No Criminal Punishment for Criticizing Public Officials
International human rights standards require showing particular restraint in restricting criticism of public figures and heads of state. The UN Human Rights Committee’s General Comment 34 notes that states “should not prohibit criticism of institutions, such as the army or the administration.” It also states that unlawful untrue statements about public officials published in error, without actual malice, should not be penalized.
The 2021 Joint Declaration on Politicians and Public Officials and Freedom of Expression underlined that political speech should enjoy a high level of protection, even the speech that public officials may find offensive or unduly critical. Finally, the UN Special Rapporteur on Freedom of Expression 2022 report underlined that public officials “should expect a higher degree of public scrutiny and be open to criticism.”
During the last UN Human Rights Council’s Universal Periodic Review (UPR) review cycle for Indonesia in 2017, a number of recommendations focused on revisiting or repealing the problematic provisions in draft CC. However, the Indonesian government only doubled down on punishing online defamation in the Information and Electronic Transactions Law (IET), which also provides for a criminal penalty of up to six years of imprisonment. This provision does not contain a public interest exception and disproportionately limits the right to expression and opinion.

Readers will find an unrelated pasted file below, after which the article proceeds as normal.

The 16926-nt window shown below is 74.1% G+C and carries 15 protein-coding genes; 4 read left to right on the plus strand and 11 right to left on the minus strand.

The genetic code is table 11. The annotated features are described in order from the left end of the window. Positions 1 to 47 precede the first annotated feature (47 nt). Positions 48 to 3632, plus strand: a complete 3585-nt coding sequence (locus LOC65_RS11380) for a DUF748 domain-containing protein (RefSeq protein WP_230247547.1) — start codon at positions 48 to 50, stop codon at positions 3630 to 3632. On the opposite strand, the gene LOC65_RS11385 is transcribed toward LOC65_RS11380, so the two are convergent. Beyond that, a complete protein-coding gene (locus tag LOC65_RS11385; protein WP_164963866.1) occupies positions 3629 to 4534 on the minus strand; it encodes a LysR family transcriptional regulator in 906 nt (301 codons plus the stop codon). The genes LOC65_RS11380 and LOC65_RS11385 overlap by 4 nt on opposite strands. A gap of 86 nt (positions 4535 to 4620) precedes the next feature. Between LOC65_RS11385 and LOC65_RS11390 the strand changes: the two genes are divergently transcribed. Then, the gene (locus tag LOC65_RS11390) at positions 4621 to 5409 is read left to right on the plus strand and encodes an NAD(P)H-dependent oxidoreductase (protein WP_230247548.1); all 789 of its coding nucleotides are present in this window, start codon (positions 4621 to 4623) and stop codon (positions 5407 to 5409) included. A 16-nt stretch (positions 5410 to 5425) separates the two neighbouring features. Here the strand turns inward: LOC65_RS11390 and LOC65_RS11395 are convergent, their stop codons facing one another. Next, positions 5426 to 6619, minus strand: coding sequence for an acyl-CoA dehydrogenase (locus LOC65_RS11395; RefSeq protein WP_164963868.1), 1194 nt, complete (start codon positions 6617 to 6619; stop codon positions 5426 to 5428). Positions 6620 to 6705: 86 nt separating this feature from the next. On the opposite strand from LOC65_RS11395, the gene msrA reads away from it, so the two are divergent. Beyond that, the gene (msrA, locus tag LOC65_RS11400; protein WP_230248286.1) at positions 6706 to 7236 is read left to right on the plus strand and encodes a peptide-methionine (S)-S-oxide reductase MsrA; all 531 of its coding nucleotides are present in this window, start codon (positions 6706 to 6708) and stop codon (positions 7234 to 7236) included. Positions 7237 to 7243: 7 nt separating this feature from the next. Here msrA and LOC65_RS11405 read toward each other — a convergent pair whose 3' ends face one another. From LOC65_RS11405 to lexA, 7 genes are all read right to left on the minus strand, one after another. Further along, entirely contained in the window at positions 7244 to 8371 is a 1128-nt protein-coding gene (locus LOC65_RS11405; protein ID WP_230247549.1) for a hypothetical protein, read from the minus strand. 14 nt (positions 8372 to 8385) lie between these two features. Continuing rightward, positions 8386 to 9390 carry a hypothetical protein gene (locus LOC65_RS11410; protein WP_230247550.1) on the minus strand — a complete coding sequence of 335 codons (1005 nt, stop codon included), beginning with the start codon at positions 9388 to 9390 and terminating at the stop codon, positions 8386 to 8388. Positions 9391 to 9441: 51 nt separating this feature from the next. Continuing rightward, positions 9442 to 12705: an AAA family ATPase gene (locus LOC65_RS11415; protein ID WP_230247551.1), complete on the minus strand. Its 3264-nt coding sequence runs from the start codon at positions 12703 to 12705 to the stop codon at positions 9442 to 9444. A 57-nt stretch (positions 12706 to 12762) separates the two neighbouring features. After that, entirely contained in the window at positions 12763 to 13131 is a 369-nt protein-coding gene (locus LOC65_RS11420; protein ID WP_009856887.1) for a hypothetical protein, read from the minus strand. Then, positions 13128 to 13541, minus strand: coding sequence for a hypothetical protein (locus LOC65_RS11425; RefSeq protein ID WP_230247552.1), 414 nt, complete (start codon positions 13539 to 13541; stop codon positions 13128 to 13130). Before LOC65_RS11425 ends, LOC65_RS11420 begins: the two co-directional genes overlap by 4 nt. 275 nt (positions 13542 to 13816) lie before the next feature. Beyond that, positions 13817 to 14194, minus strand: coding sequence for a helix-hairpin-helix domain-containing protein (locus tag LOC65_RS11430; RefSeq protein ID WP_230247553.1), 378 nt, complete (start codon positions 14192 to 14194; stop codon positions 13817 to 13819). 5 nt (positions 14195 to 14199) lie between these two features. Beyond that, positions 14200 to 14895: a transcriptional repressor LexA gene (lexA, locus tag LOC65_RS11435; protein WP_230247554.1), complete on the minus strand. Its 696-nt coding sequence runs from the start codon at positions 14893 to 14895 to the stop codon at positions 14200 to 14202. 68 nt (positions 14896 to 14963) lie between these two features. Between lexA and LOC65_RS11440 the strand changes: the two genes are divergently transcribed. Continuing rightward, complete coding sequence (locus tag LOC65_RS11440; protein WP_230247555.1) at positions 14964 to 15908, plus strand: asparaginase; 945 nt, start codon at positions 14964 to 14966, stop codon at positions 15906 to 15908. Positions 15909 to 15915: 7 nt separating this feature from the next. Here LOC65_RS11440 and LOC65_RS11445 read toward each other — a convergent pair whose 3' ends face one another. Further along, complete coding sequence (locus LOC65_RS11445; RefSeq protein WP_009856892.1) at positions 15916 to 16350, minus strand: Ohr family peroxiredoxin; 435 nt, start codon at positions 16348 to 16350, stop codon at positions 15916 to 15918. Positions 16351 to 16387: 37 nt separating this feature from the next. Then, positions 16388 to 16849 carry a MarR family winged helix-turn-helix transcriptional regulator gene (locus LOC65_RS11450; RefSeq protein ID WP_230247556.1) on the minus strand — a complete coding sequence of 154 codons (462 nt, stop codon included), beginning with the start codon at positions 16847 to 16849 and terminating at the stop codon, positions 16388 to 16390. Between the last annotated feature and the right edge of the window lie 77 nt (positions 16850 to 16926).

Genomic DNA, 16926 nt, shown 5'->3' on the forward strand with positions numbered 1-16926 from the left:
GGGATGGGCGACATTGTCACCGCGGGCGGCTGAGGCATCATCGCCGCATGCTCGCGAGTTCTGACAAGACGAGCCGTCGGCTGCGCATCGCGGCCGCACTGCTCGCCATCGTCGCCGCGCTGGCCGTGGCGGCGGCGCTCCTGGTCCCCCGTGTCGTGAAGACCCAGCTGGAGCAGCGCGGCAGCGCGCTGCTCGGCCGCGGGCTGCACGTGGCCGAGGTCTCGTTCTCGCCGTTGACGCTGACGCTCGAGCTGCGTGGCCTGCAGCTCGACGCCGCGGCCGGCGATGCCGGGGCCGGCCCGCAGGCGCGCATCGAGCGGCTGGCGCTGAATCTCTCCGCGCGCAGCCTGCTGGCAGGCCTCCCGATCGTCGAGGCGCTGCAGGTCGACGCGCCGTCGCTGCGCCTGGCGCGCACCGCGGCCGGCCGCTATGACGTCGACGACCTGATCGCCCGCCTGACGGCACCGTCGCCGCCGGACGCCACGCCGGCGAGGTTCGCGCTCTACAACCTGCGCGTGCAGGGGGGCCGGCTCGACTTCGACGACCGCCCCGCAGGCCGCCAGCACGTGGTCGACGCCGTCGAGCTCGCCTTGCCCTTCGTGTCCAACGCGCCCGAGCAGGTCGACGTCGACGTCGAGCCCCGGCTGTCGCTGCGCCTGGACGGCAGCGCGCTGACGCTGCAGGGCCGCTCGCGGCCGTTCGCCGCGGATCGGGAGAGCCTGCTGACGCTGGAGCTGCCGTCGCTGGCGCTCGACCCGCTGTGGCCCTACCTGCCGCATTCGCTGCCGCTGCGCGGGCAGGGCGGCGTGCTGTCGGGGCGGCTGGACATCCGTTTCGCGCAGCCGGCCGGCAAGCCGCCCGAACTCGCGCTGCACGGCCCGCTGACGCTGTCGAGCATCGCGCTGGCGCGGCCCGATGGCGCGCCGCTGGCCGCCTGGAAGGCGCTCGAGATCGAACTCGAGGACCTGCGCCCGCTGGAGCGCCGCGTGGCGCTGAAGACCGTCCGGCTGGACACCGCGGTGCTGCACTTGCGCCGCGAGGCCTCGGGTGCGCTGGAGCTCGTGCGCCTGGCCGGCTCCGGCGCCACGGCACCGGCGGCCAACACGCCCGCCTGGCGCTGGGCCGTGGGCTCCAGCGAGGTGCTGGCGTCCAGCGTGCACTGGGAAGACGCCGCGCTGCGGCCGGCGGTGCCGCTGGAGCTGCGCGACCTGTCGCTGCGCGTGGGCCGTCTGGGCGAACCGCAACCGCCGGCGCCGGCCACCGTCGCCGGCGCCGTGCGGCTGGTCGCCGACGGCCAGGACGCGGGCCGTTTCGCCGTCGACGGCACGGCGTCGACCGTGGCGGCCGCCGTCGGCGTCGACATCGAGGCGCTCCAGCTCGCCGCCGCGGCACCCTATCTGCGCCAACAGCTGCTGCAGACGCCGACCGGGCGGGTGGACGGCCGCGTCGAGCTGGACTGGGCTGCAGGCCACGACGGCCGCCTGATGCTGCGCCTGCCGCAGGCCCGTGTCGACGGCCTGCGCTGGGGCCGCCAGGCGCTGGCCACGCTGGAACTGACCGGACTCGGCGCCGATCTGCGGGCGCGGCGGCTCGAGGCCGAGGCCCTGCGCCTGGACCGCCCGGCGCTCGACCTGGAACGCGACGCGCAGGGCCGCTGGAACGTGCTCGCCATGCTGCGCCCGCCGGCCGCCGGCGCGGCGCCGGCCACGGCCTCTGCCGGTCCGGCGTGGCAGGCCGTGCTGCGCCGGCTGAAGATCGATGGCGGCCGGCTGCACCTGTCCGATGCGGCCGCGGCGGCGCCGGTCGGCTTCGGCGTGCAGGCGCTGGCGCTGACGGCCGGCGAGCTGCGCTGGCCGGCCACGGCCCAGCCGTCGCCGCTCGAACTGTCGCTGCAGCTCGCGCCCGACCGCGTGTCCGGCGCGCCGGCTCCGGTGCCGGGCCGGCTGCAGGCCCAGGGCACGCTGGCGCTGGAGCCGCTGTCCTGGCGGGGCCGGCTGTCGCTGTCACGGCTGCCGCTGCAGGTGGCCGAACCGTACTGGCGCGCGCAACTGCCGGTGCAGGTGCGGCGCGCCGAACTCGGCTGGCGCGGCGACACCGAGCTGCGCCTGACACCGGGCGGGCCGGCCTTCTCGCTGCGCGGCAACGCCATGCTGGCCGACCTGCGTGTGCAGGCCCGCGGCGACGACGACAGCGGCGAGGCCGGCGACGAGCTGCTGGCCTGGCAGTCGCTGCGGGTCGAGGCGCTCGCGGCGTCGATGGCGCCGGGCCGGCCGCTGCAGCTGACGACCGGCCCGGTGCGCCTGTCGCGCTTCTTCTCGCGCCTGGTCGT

As Damar Juniarto, SAFEnet Executive Director, told EFF:
“Indonesia retains most of the defamation articles in the Criminal Code and ITE Law, even though Indonesia has ratified the ICCPR. Even more, the new draft Criminal Code contained several articles relating to blasphemy and inserting provisions that criminalize defamation and insult of public officials, including the President and the government. This situation puts freedom of expression in Indonesia under attack and in danger.”
According to SAFEnet’s 2021 Digital Rights Situation Report, there were more than 30 criminal cases involving 38 victims brought under problematic IET articles, and nearly 60% of all digital attacks in Indonesia targeted human rights defenders, activists, academics and journalists. Two of the criminal cases involved two researchers from Indonesia Corruption Watch, who uncovered links between the head of Presidential staff and the senior management of a company responsible for producing and marketing an allegedly COVID-19 therapeutic drug in Indonesia. Another defamation case involved two human rights defenders, Haris Azhar, director of Lokataru, and Fatia Maulidiyanti, director of KontraS, who exposed a high-ranking senior cabinet minister’s involvement with the problematic gold mining business in the conflict area in Papua. Moreover, heads of Greenpeace Indonesia were reported to the police for having criticized Indonesia’s President about deforestation in a press release.
The human rights situation in Indonesia has been further backsliding in the last decade. The new draft CC introduces new avenues for further encroachment on freedom of expression, freedom of assembly, and access to information. Indonesians deserve better, and Indonesian authorities should recall the new draft CC from the Parliament, organize inclusive and meaningful public discussions, and draft a new CC that complies with international human rights standards.